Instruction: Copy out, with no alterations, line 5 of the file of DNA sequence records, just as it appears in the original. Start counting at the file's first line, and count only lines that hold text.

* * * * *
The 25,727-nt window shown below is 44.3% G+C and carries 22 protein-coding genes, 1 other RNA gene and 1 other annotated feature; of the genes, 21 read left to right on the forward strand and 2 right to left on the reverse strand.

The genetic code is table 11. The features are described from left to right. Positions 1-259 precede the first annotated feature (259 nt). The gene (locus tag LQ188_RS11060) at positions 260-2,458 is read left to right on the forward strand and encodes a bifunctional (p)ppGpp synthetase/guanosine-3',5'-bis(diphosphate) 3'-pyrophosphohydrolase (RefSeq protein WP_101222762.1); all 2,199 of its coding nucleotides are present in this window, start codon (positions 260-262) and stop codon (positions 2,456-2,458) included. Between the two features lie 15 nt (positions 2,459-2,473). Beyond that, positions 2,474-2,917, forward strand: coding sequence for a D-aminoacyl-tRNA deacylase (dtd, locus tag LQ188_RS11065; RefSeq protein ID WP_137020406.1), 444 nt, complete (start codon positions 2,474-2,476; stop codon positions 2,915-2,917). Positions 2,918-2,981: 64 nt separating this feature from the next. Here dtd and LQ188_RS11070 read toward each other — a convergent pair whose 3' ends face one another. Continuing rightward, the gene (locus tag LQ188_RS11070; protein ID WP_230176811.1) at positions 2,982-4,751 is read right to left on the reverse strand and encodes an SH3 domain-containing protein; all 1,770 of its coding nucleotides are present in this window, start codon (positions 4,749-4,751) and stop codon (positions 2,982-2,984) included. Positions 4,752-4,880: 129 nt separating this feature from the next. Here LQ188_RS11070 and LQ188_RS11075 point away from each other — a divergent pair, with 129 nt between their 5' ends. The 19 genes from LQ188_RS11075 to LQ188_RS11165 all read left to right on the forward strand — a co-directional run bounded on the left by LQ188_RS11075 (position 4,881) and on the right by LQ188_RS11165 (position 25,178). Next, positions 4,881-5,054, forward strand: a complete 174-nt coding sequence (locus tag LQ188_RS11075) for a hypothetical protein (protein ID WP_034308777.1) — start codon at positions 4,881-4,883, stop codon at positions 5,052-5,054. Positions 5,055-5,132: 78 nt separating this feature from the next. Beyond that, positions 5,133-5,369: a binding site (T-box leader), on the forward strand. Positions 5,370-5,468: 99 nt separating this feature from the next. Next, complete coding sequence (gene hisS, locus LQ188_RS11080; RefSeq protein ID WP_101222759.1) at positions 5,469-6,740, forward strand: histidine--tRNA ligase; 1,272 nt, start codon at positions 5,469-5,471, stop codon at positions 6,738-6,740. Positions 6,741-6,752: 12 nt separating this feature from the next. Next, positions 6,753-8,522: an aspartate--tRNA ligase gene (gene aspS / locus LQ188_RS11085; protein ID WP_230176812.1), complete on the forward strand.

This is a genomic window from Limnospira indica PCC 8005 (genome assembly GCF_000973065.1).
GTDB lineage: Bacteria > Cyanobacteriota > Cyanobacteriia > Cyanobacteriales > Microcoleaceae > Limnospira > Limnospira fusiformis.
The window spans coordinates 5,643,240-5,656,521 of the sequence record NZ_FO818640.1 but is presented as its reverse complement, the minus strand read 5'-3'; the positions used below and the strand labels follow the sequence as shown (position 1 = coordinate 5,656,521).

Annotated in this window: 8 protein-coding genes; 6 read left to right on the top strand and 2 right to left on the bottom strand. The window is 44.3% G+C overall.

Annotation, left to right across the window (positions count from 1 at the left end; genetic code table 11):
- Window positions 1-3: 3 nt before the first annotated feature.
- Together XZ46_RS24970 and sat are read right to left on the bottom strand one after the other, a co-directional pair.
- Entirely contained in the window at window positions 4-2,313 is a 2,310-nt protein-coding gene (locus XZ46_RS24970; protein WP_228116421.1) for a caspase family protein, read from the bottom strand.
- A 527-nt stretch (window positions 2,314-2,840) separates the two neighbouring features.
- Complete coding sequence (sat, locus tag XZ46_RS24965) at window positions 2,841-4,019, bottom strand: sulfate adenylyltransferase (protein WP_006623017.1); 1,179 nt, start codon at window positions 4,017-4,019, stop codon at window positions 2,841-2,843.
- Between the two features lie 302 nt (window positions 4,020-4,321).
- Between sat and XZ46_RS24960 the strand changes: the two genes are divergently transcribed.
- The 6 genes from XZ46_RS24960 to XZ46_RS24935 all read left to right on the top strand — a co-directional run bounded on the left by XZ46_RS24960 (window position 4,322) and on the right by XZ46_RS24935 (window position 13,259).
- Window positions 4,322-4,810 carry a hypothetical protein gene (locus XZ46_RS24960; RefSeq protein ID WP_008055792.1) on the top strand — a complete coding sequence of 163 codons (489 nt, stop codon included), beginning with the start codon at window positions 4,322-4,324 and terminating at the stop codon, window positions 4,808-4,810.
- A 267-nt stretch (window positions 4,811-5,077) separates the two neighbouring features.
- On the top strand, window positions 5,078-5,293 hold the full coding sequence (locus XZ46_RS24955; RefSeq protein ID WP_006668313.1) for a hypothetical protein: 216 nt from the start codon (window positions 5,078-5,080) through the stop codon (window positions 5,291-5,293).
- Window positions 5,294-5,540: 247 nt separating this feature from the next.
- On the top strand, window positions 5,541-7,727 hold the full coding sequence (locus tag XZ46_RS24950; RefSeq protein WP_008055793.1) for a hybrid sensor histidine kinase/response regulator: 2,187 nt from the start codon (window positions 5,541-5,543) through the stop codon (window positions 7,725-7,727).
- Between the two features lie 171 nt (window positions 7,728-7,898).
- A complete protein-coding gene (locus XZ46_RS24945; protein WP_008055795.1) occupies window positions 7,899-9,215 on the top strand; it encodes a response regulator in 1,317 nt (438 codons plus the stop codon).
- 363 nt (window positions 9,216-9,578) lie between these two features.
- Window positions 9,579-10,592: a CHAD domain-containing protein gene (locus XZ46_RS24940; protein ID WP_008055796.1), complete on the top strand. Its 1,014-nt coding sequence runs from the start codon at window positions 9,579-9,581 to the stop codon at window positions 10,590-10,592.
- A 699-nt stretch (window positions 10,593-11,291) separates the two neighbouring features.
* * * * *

The window spans coordinates 5,643,240-5,656,521 of the sequence record NZ_FO818640.1 but is presented as its reverse complement, the minus strand read 5'-3'; the positions used below and the strand labels follow the sequence as shown (position 1 = coordinate 5,656,521).